I agree completely that it is vitally important for college faculty to become more aware of educational research. This is a role that the campus Centers for Teaching and Learning should be filling. Learning how to search for journal articles beyond disciplinary databases is useful for students as well as faculty.

    Also, some states (Ohio for instance) do provide online access to journals for community college and high school teachers, or free electronic interlibrary loan services. Lobbying efforts are needed in other states in order to work towards better access.

  7. #7 Sandra Porter
    November 13, 2007

    Thanks Liz!

    I think the resources you mentioned will be quite helpful to many science faculty!

  8. #8 JYB
    November 13, 2007

    I’m a middle school teacher and I read A LOT of education research. It is rarely science specific though. I’d say the vast majority that I find are on educational styles or methods and psych things (stereotype threat, learned helplessness, pygmalion effect). Also, I’d say I’m in the minority in the amount of research I read.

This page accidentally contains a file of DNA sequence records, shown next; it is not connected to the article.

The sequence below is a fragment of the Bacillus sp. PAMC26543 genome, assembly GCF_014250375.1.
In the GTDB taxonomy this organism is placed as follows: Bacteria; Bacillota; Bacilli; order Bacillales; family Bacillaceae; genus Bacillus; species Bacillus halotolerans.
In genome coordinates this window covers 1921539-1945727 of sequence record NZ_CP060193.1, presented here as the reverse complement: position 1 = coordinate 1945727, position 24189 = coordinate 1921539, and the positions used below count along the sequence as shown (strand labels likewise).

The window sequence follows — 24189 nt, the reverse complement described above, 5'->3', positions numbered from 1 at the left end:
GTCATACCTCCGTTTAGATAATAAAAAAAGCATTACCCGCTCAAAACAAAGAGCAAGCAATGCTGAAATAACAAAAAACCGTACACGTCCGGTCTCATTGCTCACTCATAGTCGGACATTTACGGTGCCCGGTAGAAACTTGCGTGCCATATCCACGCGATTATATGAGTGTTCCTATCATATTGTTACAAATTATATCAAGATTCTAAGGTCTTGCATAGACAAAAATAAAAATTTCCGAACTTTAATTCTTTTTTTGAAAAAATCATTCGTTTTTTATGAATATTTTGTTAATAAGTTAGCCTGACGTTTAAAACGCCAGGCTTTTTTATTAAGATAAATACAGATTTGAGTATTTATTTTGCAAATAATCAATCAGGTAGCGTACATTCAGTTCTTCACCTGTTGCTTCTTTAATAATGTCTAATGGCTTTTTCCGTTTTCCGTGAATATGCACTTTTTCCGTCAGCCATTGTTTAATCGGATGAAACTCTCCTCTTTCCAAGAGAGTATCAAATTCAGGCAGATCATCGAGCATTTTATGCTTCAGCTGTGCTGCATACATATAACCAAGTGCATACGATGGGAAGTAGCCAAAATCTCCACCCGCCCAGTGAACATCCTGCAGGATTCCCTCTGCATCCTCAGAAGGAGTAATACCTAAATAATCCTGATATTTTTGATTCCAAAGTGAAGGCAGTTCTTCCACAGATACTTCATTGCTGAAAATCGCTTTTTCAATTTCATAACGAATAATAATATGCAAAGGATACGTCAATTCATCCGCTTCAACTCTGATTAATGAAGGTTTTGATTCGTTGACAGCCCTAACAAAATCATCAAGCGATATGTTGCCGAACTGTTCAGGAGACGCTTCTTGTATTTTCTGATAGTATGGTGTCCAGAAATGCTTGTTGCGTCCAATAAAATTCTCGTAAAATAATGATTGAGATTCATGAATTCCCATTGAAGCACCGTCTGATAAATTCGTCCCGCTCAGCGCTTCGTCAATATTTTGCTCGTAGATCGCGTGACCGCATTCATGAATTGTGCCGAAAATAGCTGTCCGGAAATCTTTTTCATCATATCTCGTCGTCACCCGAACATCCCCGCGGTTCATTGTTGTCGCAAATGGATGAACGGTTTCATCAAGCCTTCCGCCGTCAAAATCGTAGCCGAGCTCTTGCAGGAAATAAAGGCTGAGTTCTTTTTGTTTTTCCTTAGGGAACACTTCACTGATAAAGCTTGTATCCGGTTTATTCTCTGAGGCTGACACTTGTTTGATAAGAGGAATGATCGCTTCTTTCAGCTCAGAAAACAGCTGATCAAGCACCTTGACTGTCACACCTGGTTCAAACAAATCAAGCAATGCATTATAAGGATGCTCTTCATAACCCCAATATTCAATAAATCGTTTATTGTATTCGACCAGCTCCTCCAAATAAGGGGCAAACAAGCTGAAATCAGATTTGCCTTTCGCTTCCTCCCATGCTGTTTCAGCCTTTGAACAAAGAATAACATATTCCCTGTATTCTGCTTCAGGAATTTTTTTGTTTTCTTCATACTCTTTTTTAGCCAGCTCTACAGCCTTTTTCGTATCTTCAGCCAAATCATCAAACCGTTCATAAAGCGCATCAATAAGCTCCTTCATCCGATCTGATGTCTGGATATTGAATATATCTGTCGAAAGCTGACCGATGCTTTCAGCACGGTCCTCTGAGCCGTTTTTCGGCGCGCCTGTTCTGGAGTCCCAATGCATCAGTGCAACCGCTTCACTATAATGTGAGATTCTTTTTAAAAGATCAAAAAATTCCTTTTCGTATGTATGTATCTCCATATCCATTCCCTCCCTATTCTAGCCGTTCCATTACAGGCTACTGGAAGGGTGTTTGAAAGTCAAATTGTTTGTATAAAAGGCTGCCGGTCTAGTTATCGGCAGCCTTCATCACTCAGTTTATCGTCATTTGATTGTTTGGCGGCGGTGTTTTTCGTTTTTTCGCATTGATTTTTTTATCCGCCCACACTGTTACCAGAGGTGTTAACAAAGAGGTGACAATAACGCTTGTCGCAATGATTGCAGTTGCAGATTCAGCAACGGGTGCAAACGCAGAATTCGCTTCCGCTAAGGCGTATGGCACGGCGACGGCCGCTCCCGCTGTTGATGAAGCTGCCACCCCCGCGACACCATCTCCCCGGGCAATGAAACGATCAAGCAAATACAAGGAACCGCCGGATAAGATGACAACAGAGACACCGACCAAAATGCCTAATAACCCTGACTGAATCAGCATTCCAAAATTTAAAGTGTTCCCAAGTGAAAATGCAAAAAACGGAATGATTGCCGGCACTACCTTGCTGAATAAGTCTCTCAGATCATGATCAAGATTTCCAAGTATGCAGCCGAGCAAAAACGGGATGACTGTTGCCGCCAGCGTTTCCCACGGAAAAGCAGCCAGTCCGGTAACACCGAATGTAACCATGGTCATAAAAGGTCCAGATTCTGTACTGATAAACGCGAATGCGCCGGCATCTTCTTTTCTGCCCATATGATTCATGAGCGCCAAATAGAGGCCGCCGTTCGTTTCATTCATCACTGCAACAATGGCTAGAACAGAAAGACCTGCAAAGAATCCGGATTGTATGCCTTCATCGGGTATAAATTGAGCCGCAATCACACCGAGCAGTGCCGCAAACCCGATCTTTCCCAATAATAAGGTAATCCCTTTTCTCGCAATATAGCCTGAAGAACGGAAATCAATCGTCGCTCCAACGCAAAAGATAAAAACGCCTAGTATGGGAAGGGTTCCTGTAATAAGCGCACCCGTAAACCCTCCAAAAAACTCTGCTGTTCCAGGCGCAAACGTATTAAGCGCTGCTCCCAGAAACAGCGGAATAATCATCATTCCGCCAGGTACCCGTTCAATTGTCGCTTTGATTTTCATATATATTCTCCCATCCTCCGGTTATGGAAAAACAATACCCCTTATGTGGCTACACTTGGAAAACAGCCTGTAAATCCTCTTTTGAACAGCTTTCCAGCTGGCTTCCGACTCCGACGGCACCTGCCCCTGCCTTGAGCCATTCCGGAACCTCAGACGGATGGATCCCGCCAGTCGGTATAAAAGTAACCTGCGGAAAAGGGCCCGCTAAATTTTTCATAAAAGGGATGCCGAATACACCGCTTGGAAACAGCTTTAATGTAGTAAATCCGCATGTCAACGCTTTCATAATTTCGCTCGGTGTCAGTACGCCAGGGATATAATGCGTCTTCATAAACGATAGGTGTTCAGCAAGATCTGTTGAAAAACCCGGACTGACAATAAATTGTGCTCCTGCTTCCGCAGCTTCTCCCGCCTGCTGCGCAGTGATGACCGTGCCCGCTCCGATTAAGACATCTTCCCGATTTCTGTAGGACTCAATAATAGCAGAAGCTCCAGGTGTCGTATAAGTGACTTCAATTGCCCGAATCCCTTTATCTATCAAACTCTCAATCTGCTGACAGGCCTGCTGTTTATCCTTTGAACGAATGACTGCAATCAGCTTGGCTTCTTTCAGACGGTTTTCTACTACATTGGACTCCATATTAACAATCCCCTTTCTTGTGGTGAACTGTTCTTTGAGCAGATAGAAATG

9. #9 Sandra Porter
    November 13, 2007

    JYB: I’m not surprised. I think teachers in the K-12 grades are much more familiar with educational research than college instructors, for the simple reason that K-12 instructors take courses to learn about teaching.

    College instructors are rarely taught anything about teaching or how teach. They kind of pick it up on their own.

  10. #10 Larry Moran
    November 13, 2007

    I’m an editor of Biochemistry and Molecular Biology Education and we have frequent debates about this problem. The journal would lose too much money if we were to put it online without charging the authors for publishing. Since this is an eduaction journal, most authors don’t have a spare $2000 lying around.

    It’s a rock and a hard place and we’re caught in the middle.

  11. #11 Sandra Porter
    November 13, 2007

    Thanks Larry,

    I know it’s a dilemma.

    As an author, though, it’s why I published a paper in CBE. I wanted people to be able to read it and I wanted to be able to find it when I searched PubMED.